Using the story example, the outcome / what you are going to learn could be “show the why behind sharing your personal story in a business setting, and how to come up with the best personal story for you to share.” This sets the stage for what you plan to share in the rest of the lesson.

#3: Then you're going to go into the meat or core of what you're going to teach. Here I may talk through my 7-point checklist for choosing a story that connects and ultimately converts.

I would go through each point, in detail, as the bulk of this lesson.

For example, step one could be the more personal, the better. And then I would talk for a minute or two about how to choose a story that is truly personal, and how not to shy away from sharing more vulnerable details.

#4: Then you're going to go into your homework. With most lessons, you are going to include a ‘take action’ piece with each lesson—these translate to your downloads/handouts for each lesson.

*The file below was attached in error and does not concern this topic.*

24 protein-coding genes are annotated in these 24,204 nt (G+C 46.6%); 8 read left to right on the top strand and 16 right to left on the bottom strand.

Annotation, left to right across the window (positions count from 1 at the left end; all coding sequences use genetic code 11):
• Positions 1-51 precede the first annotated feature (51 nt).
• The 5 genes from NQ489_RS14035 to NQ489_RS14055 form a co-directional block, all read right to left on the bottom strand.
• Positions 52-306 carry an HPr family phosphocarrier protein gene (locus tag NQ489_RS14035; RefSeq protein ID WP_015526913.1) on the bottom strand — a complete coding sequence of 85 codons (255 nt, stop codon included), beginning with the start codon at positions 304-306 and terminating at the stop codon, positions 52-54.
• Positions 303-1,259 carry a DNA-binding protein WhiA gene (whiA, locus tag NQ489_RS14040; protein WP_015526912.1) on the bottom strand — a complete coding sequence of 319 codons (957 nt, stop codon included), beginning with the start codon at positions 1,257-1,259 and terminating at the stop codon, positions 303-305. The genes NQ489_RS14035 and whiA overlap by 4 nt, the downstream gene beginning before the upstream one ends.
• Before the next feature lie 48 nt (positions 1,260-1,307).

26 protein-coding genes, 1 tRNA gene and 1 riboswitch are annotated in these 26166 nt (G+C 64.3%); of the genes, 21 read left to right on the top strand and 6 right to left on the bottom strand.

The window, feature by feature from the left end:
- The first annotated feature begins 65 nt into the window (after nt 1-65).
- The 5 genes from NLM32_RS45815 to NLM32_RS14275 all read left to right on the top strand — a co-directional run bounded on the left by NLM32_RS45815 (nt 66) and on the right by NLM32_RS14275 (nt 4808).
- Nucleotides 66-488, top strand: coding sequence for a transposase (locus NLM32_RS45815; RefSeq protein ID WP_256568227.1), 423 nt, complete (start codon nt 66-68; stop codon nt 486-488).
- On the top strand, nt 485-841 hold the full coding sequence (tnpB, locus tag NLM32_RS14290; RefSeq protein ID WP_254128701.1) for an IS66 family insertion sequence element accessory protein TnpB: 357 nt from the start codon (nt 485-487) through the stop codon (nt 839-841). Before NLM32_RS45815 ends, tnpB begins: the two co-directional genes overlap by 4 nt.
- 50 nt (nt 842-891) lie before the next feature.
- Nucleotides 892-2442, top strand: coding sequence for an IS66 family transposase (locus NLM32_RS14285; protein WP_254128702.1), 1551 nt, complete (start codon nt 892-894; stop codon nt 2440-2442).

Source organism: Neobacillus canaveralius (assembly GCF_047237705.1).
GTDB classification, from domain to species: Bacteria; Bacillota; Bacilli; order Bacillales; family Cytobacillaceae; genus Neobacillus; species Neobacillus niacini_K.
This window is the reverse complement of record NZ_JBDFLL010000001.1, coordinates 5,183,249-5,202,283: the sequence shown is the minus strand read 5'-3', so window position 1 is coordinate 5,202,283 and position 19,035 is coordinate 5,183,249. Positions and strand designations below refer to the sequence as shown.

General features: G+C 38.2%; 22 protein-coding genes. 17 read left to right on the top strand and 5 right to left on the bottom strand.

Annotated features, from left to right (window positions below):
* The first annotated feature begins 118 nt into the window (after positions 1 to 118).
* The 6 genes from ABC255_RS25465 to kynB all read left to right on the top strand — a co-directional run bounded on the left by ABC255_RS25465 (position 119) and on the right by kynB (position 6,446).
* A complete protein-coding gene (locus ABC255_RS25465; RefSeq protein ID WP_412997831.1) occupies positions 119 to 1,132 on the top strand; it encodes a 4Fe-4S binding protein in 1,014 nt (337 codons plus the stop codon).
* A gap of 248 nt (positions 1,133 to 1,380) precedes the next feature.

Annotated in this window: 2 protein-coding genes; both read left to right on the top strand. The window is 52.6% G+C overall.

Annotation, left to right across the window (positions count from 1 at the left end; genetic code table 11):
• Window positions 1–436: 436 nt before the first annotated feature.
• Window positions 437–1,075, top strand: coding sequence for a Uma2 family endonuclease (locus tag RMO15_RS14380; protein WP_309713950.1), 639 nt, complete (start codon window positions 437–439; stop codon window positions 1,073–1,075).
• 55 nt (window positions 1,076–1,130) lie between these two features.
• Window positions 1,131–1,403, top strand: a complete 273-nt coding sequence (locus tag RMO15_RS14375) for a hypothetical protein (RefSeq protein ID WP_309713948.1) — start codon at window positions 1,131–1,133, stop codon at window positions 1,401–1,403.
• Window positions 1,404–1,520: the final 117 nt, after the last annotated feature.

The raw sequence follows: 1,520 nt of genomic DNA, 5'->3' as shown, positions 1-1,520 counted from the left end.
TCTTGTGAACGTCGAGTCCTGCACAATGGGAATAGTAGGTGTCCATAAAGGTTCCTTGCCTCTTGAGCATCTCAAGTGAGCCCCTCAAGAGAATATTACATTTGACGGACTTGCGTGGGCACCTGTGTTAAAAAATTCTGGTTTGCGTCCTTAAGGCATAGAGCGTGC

Your downloads can be a critical piece of your online course, and can add massive value for your students. There are many different kinds of downloads you could use for your course—including templates, checklists, cheat sheets, worksheets, comparison grids, etc.

The homework in our sample course could be to go through the 7-point checklist, and/or a worksheet that helps you brainstorm three options for a personal story.